Tag Archives: music majors

Bleeding Music

10 Jan

I’m a lucky mom.  My son found his passion for music in middle school, and that passion has given his life focus.  He’s currently pursuing a double major: music education and saxophone performance, and has plans to continue on to grad school.  Music is like air to him–he absolutely needs it to be himself.  Music saturates his essence.  I’m endlessly grateful for the way he follows his passion.  I’m grateful for the clear and realistic path he has set, allowing for flexibility but never losing sight of the music.  Skillful in so many ways.

Selmer SA80 SeriesIII

Zach’s Golden Ticket.

Long Distance Mom-ing

10 Dec

Being a Mom is the most wonderful of all blessings, and one of the hardest when your “little one” is not so little anymore and not even living in the same town.  I have new-found respect for what my Mom must have gone through when I was 19 and far away in college.  Back then, the only phone was in the hallway of the dorm, shared by every girl on the floor.  How did Mom stand the lack of contact?  Was it a good thing to be blissfully unaware and hopeful that all was well?  I can be in touch with my son via text, cell phone or Facebook messaging instantaneously.  I get to have a peek inside his college life as his friends tag him in pictures and posts.  A comfort to me, maybe not so much for him.

This week is finals week for many college students. My son, being a music major has finals, but also juries–solo performances in front of the entire woodwind faculty of the college.  He is in both the saxophone and oboe studios, so is required to present a piece demonstrating his skills for each.  Much of the time spent in lessons for oboe and sax each semester are devoted to polishing the literature he and his teachers have selected.  Many of the hours of practice time are spent going over and over and over the pieces–practicing until they become a part of him.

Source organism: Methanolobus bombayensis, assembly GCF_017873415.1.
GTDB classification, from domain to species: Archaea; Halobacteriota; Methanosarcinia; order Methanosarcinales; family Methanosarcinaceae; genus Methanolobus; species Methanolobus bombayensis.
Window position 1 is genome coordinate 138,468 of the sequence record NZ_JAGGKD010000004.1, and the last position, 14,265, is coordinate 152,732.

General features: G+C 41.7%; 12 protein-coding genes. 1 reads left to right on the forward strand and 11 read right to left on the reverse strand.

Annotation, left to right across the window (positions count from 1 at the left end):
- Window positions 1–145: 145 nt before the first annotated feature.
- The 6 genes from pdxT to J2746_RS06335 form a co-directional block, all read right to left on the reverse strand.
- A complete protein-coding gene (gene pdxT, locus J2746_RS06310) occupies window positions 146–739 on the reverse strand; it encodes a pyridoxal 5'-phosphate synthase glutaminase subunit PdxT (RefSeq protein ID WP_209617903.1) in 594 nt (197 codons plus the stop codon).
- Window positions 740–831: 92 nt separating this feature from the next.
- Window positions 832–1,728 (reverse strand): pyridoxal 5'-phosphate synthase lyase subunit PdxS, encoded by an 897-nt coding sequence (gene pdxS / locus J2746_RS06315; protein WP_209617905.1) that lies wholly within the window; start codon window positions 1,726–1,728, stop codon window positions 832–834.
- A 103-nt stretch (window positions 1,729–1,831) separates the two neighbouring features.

zach selmer nov 2013

And then, at 3am the morning of the juries, he wakes up with a horrible earache.  Imagine having a test that requires controlled and forceful breathing with your ear plugged and screaming at you.  Not good.  Not good a all.  Here comes the long distance Mom part.  He posted his frustration with the situation on Facebook, allowing me to know as soon as I opened Facebook this morning.  All ready, many of his friends had advised he go see a doctor.  I did as well, also asking to be kept in the loop of what came of the doctor visit.  Seems all too easy and matter of fact as I write this, but my Mom worries kicked in.  A monstrous desire to be able to instantaneously transport myself to him to give him a hug, wrap him in blankets and make chicken soup.  Who doesn’t want their Mom to come take care of them during times of sickness?!

He’s 5 hours away, so I had to settle for texting as he filled out forms in the waiting room of the clinic.  A quick diagnosis resulted in prescribed antibiotics, and he was sent on his merry way to determine (with input from his instructors) on whether juries are a go or not.  I still haven’t heard how that will shake out.  I feel fortunate that he is someone who is very good at taking care of and advocating for himself.  It helps me worry a bit less.  He also has a great network of caring friends; people I know will help him with whatever he needs–possibly even bringing him chicken soup.

When will the desire to rush in and make things “all better” end?  According to other Moms I’ve talked to, never.  It’s been a long, long time since a kiss was able to fix a boo-boo.  My little boy is a man who is quite capable of taking care of himself.  I’ll always be his Mom, though, and can’t wait for him to drive those 5 hours to be home this weekend so I can take care of him PROPERLY.  Off to the store I go to get the ingredients for chicken noodle soup–it’s better than sitting here worrying and waiting for the next text or Facebook update.

He’ll be fine and things will work out as they should.  How many times have I heard those words in my Mom’s voice?!  All those years of what I took as patronizing, turn out to be the best you can do when you’re long distance Mom-ing.